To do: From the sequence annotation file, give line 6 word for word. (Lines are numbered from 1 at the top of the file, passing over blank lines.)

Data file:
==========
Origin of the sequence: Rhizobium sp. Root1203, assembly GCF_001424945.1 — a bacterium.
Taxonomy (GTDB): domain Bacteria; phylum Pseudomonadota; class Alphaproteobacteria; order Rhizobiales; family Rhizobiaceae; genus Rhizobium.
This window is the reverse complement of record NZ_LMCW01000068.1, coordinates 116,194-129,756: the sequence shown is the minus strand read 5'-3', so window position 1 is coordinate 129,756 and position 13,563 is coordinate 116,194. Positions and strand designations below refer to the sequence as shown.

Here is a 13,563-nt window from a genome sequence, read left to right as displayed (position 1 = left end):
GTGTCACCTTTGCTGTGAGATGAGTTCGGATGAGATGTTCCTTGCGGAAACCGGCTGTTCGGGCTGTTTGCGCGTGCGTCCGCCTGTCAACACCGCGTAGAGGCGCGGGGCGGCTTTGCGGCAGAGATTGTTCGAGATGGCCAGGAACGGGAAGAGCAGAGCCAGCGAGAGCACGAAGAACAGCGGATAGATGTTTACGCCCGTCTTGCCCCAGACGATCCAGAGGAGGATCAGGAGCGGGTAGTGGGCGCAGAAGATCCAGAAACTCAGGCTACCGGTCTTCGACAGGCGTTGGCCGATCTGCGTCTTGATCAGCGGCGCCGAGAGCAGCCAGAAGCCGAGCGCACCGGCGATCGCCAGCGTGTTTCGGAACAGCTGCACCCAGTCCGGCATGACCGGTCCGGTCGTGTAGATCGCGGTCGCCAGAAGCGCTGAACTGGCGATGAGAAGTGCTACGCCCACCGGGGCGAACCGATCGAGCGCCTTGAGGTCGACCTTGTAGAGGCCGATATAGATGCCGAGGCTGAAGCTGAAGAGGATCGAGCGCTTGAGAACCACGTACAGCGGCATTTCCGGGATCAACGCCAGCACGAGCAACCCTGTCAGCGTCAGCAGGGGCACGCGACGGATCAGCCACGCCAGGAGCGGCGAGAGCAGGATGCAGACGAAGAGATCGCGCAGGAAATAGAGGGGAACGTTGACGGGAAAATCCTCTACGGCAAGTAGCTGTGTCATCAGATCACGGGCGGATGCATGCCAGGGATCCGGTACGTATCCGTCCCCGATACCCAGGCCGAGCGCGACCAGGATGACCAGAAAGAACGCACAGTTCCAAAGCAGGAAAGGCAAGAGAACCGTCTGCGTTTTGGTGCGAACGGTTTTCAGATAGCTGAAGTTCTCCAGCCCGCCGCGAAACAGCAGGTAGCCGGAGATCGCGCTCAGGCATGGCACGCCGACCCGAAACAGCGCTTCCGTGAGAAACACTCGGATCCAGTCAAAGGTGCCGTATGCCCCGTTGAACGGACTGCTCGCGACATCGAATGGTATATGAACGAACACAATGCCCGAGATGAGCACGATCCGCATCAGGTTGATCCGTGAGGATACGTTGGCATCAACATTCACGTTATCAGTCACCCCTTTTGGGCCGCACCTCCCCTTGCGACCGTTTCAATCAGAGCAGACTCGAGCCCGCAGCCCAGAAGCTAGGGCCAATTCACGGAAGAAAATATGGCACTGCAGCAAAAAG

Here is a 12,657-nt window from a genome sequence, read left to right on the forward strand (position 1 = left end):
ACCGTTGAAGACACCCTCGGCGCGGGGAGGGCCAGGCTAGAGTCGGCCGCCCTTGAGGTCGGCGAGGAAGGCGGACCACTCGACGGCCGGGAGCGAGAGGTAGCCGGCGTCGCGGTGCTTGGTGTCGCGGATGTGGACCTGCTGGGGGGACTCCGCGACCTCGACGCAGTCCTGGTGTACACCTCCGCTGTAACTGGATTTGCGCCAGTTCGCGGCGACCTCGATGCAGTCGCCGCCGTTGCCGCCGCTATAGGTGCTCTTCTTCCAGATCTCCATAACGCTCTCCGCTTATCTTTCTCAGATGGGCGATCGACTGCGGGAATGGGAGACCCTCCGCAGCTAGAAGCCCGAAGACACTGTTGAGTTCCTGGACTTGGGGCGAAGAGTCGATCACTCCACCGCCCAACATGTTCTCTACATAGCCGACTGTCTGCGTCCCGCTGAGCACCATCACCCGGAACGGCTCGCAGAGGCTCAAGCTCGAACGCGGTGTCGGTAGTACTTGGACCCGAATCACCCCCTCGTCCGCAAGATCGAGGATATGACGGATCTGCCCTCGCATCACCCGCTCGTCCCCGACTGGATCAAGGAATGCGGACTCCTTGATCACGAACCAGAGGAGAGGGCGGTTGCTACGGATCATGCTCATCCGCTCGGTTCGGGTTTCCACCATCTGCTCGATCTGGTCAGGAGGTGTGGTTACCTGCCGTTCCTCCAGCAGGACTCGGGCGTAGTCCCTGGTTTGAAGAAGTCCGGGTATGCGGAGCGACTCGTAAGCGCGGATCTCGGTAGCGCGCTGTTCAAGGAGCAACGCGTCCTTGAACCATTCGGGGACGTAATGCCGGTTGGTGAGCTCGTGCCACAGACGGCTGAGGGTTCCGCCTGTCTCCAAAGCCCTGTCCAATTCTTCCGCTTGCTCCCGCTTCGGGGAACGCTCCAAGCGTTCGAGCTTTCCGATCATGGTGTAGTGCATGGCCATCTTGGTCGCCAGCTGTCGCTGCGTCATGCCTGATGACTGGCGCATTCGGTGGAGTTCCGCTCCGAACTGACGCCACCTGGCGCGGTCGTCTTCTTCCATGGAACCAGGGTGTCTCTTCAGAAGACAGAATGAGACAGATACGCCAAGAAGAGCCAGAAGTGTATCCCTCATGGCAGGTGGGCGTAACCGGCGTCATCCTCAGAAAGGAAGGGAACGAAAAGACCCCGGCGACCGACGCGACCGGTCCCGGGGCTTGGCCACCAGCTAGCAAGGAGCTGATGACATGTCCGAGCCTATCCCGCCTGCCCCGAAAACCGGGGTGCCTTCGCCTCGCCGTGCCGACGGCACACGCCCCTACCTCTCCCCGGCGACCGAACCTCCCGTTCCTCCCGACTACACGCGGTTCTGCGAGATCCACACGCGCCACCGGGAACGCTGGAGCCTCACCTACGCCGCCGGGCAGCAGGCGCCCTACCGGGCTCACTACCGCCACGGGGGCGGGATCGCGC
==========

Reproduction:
Here is a 12,657-nt window from a genome sequence, read left to right on the forward strand (position 1 = left end):